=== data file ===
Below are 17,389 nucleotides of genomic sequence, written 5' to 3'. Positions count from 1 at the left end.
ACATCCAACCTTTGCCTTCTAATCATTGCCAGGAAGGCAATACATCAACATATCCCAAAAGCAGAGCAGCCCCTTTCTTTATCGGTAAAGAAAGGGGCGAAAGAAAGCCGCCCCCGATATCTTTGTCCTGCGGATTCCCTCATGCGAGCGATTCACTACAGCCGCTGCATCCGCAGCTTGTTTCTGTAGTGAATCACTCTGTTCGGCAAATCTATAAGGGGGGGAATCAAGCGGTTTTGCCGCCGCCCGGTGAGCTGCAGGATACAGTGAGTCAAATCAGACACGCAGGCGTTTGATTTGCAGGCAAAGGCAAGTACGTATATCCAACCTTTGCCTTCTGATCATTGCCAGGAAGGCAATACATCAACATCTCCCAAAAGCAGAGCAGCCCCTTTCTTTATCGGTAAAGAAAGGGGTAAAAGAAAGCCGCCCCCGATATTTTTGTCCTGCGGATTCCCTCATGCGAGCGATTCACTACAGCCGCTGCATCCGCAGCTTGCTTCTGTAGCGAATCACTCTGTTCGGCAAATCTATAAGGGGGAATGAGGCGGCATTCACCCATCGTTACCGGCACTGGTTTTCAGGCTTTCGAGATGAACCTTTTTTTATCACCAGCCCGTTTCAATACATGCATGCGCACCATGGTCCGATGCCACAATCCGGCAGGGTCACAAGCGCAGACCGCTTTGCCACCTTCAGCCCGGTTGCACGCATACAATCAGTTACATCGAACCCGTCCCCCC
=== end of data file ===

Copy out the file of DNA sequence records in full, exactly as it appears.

Below are 17,389 nucleotides of genomic sequence, written 5' to 3'. Positions count from 1 at the left end.
ACATCCAACCTTTGCCTTCTAATCATTGCCAGGAAGGCAATACATCAACATATCCCAAAAGCAGAGCAGCCCCTTTCTTTATCGGTAAAGAAAGGGGCGAAAGAAAGCCGCCCCCGATATCTTTGTCCTGCGGATTCCCTCATGCGAGCGATTCACTACAGCCGCTGCATCCGCAGCTTGTTTCTGTAGTGAATCACTCTGTTCGGCAAATCTATAAGGGGGGGAATCAAGCGGTTTTGCCGCCGCCCGGTGAGCTGCAGGATACAGTGAGTCAAATCAGACACGCAGGCGTTTGATTTGCAGGCAAAGGCAAGTACGTATATCCAACCTTTGCCTTCTGATCATTGCCAGGAAGGCAATACATCAACATCTCCCAAAAGCAGAGCAGCCCCTTTCTTTATCGGTAAAGAAAGGGGTAAAAGAAAGCCGCCCCCGATATTTTTGTCCTGCGGATTCCCTCATGCGAGCGATTCACTACAGCCGCTGCATCCGCAGCTTGCTTCTGTAGCGAATCACTCTGTTCGGCAAATCTATAAGGGGGAATGAGGCGGCATTCACCCATCGTTACCGGCACTGGTTTTCAGGCTTTCGAGATGAACCTTTTTTTATCACCAGCCCGTTTCAATACATGCATGCGCACCATGGTCCGATGCCACAATCCGGCAGGGTCACAAGCGCAGACCGCTTTGCCACCTTCAGCCCGGTTGCACGCATACAATCAGTTACATCGAACCCGTCCCCCC